More Than Half Of RCMP's Calls Involved Alcohol

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    Statistics released this week by the Whitehorse RCMP show that police officers in the capital are busier this year than they were in 2008.

    The quarterly report is regularly sent to city council and the Kwanlin Dun First Nation chief and council, and has been released ( in part ) to the media for the first time this year.

    It's an effort to show what the detachment members are doing, and to keep the public abreast of policing priorities, Sgt. Don Rogers said about releasing the numbers.

    The statistics which have been made public are those that focus on the force's priorities for 2009/2010: Reducing the number of impaired drivers by actively seeking out and charging impaired drivers, increasing the number of drug enforcement charges with a focus on disruption of organized drug traffickers, and reducing the number of alcohol-related calls for service through education and public outreach.

    Overall, the Whitehorse detachment received 3,245 calls for service between July 1 and Sept. 30, 2009. That is a 20 per cent increase from the same time period last year and 10 per cent boost from the last three-year average.

    More than half of those calls - 1,880 - involved alcohol. In 87 of the calls, drugs abuse was reported, a sharp decline from the same time last year, when drug use was reported in 189 calls.

    Some of the overall increase was due to more people calling to report impaired drivers: Last year, police received 263 such calls during the summer quarter, with 330 coming in this summer.

    Calls about drug-related offences ( buying and selling as opposed to using ) were also down to 101, from 129 during the same period last year.

    The numbers "are indicative of the efforts being made towards achieving these policing objectives for the City of Whitehorse," Rogers said.

    The report also highlighted three significant files from the summer quarter. At the top of the list is Project Macer, an undercover operation which used a police informant and led to the arrests of five suspected high-level drug traffickers.

    More than a kilogram of cocaine was seized during the operation, along with 1,300 Ecstasy pills and more than $152,000 in cash.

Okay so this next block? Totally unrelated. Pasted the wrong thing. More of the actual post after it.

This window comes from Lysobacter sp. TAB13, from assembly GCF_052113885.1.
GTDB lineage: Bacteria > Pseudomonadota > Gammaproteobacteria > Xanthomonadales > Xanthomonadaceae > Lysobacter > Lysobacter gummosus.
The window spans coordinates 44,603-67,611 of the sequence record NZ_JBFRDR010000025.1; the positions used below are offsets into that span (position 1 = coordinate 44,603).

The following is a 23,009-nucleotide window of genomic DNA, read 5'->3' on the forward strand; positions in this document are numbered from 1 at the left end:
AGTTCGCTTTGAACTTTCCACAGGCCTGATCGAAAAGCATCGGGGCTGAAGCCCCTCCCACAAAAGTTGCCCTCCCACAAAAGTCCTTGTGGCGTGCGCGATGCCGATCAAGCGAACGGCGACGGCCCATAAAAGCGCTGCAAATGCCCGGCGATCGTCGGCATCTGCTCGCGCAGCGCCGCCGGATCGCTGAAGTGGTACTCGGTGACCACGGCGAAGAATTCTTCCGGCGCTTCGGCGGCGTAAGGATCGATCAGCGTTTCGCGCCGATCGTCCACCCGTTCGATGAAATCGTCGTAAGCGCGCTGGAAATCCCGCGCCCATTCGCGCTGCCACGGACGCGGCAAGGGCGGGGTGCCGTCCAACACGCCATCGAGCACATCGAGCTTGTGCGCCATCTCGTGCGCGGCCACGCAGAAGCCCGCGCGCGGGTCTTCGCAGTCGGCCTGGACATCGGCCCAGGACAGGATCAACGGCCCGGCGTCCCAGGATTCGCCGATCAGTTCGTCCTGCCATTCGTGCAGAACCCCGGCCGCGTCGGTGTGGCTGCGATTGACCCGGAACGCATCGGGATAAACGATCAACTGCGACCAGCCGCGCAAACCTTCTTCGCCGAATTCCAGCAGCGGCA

Police estimated the drugs would have sold for $170,000 on the street and that over the course of a year, drug profits would extend into the millions of dollars.

    There was one homicide during the summer. A 56-year-old man was killed in the Crestview subdivision on Aug. 8. A 16-year-old girl turned herself in later that same day and has been charged with second-degree murder; her identity is protected because she is a minor.

    Also under arrest is the person believed to be responsible for a significant amount of graffiti around Whitehorse.

    Jesse Pickles, 18, was arrested after a downtown resident called police to report two people in black hoodies wielding cans of spray paint.

    Police believe Pickles may have scrawled the name Sonic on many of the city's walls, trash cans and playgrounds.

    Finally, the report noted a surprising leap in t

    he number of criminal records checks and pardon requests handled by the RCMP's civilian staff during the past six months.

    The number of requests rose from 239 for the first two quarters of 2008 to 1,467 in the same period of 2009.

    Rogers attributed the jump to more awareness on the part of employers and volunteer organizations who want background information on potential workers.

    To meet the higher demand, Rogers said administrators at the detachment are considering enlisting the help officers who are not on active duty.

    The detachment is also trying to streamline front-desk operations, he said, pointing to a recent request by police that people reporting vehicle collisions have a damage estimate done before coming in to the detachment.

    This does not apply when police have responded to the scene of the crash, he noted.

    Justine Davidson
    November 13, 2009
    Whitehorse Star

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